Product Overview: This is the perfect place to adopt a storytelling approach and really convey the benefits of buying the item.
Let’s say you sell clothing; is the item “perfect for layering in the colder months”, will the “close fit show of your waist”, is it “versatile to take from the office to party”, or can it be “teamed up with a clutch bag and heels for the ultimate evening look”?
Alternatively, if you’re an online seller of cosmetics, can the user “wear it alone or under makeup”. You should also think about using this section to convey the key highlights, for example is it “suitable for all skin types” and “not tested on animals”.
Use this paragraph to convince your potential buyers as to why they need this particular product and if necessary, think about creating a section dedicated to the key features where you could consider the use of icons to better visualise your message, similar to the Decathlon and Made examples above.
Product Details: Product details are commonly listed as bullet points, to provide a quick at-a-glance summary. While the number of bullet points vary from retailer to retailer, we would recommend covering the following at a minimum (remember, not all will be relevant):
- Model size and height
- Item code
- Other key product features
You may also choose to include details such as whether it is machine washable or suitable for tumble drying, as well as highlight certain features about the product, for example if it has a zip fastening at the back.
In addition to this, it’s worth including whether or not items such as batteries are included.
Size and Fit: We would always recommended that you link through to your company’s size guide or chart.
Volume/Dimensions/Weight: Similar to size and fit, for certain product types you may wish to include a section on the dimensions, weight and/or volume of your product. Again, you may wish to include an image or video to convey this information.
Details and Care: Rather than listing this information as bullet points, you may wish to have a section dedicated to details and care. We’ve already touched on whether or not the item is machine washable or suitable for tumble drying, but also consider how the item will be cleaned .
Specification: For certain products you will need to provide additional information. Let’s say you sell a roof mount for a bike. Within this section, you should cover details such as load capacity, number of bikes held and maximum weight. If you were selling the bike itself, this would provide details such as appropriate age, frame material, suspension, tyres etc.
Specifications are also important for electronics, with the need to detail type, operating system, processor, resolution, screen size and so on.
If you're not sure whether to start, take a look at your competitor's sites to see what they cover.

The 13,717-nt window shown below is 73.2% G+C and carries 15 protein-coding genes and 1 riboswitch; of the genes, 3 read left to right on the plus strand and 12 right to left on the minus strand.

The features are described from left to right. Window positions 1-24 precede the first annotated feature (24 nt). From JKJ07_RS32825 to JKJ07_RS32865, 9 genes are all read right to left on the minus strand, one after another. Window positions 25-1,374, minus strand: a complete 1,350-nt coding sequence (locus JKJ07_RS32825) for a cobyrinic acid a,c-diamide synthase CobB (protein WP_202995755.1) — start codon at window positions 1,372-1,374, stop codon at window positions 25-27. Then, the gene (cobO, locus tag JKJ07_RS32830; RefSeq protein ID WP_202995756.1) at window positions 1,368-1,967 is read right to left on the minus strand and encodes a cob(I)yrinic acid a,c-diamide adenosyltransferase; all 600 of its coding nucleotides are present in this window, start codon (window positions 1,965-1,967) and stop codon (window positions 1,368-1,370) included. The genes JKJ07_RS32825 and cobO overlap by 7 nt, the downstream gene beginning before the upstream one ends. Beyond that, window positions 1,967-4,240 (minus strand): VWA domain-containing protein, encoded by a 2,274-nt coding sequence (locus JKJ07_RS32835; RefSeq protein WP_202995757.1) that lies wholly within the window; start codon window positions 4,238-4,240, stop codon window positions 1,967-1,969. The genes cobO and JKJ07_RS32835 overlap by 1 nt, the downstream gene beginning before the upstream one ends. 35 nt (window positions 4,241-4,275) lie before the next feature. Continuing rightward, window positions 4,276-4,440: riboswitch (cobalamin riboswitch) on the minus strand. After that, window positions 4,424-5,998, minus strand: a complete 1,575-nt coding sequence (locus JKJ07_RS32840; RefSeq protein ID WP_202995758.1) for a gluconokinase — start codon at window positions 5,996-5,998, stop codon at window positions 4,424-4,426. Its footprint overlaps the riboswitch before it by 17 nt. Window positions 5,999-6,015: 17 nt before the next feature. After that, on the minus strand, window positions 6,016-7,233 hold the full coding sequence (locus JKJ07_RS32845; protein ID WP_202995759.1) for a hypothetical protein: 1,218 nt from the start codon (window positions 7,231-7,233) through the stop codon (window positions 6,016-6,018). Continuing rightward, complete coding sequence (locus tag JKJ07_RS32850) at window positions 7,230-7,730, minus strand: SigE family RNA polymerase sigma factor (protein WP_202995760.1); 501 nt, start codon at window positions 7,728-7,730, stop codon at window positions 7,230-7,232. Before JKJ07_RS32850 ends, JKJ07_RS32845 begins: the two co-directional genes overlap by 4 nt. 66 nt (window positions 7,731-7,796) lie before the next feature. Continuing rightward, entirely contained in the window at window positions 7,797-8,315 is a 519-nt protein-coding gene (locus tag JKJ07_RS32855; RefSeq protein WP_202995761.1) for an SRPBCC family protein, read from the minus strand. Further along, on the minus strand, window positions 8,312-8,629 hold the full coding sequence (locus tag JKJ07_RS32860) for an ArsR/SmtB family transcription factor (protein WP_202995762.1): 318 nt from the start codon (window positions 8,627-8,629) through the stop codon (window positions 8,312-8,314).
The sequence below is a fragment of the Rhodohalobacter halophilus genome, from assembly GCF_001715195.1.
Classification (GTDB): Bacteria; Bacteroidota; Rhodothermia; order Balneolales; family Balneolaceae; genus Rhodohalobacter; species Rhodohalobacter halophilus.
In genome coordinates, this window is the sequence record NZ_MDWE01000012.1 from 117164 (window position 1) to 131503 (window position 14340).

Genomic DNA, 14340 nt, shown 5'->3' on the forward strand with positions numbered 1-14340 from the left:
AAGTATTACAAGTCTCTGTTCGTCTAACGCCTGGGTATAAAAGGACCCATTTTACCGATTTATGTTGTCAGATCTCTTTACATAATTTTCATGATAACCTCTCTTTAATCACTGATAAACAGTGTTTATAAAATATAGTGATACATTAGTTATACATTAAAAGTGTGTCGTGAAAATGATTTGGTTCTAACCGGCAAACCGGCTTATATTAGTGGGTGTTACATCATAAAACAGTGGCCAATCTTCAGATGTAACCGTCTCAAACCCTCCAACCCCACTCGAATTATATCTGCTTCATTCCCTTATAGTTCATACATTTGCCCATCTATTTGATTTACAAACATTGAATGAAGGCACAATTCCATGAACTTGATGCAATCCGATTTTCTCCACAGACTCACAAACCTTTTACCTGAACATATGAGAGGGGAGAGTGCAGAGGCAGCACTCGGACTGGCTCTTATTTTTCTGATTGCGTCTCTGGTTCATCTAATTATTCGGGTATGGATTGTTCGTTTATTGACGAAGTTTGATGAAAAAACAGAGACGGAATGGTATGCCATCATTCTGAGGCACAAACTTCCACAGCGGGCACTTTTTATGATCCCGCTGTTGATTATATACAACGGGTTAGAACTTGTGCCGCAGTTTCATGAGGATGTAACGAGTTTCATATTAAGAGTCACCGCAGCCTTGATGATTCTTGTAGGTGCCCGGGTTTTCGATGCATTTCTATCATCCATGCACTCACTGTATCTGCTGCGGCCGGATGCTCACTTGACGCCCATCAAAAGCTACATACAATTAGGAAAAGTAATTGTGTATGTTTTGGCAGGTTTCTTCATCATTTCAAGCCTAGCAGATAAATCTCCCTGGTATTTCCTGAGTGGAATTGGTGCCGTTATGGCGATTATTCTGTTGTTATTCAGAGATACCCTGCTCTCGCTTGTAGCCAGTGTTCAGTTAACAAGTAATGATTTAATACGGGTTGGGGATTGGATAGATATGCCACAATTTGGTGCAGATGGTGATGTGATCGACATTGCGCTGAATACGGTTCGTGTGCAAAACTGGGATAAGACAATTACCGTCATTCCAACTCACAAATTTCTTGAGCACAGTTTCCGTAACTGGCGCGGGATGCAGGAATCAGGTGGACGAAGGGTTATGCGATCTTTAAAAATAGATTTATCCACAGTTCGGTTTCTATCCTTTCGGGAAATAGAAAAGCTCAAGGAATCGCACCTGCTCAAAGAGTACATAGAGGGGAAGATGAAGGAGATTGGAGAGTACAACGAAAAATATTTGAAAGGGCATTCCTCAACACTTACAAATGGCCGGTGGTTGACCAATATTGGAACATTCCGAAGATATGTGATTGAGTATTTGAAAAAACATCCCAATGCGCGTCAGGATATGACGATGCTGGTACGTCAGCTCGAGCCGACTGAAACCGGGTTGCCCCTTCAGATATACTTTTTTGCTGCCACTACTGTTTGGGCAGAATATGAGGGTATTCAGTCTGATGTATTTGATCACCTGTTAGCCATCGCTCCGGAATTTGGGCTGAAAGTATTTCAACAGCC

Directions: How should the customer best use the product? Should it be “left on for one minute before rinsing”, or if you sell homeware, you may link to a guide with directions on how to build the product.
Help & Advice: Depending on what it is you sell, you might go one step further and include a section dedicated to providing help and advice, whether this be through video or written content.
Ingredients: If you sell products in the food & beverage or health & beauty categories, you may wish to include the ingredients of the product.
Reviews: Although reviews are important for any product type, they are particularly useful on clothing websites. It’s also worth considering allowing customers to upload images with their review, as this can help to influence purchases.
Delivery and Returns: Be as transparent with your customers as possible by including your delivery and returns information.
Questions and Answers: Do you get asked the same questions time and time again? Why not consider including a questions and answers section.
Although each online business is unique and there is no one-size fits all approach product description template, you should be able to take the listed attributes and apply them to your own.
It’s also important to look at your competitor’s sites for inspiration. What works well on their product descriptions and how can you apply it to your own?
Ultimately, when it comes to writing your product description the process can be an overwhelming one. By following this template and implementing some of the ideas and tactics listed throughout this article, you will hopefully begin to stand out from your competitors and drive more sales.
Do keep in mind though that you should continually review these product descriptions to see what’s working and what’s not. Keep constant tabs on metrics such as page views and conversion rates for your product pages, and also get an idea of where the page traffic is coming from. Were they already on your website or did they come straight to the page through SEO or referral sites? By monitoring all of this, you can tweak, adjust and improve them to increase both ROI and sales.
As always, we’d love to hear what works for you! Simply leave a comment below with your best practices for writing product descriptions that sell.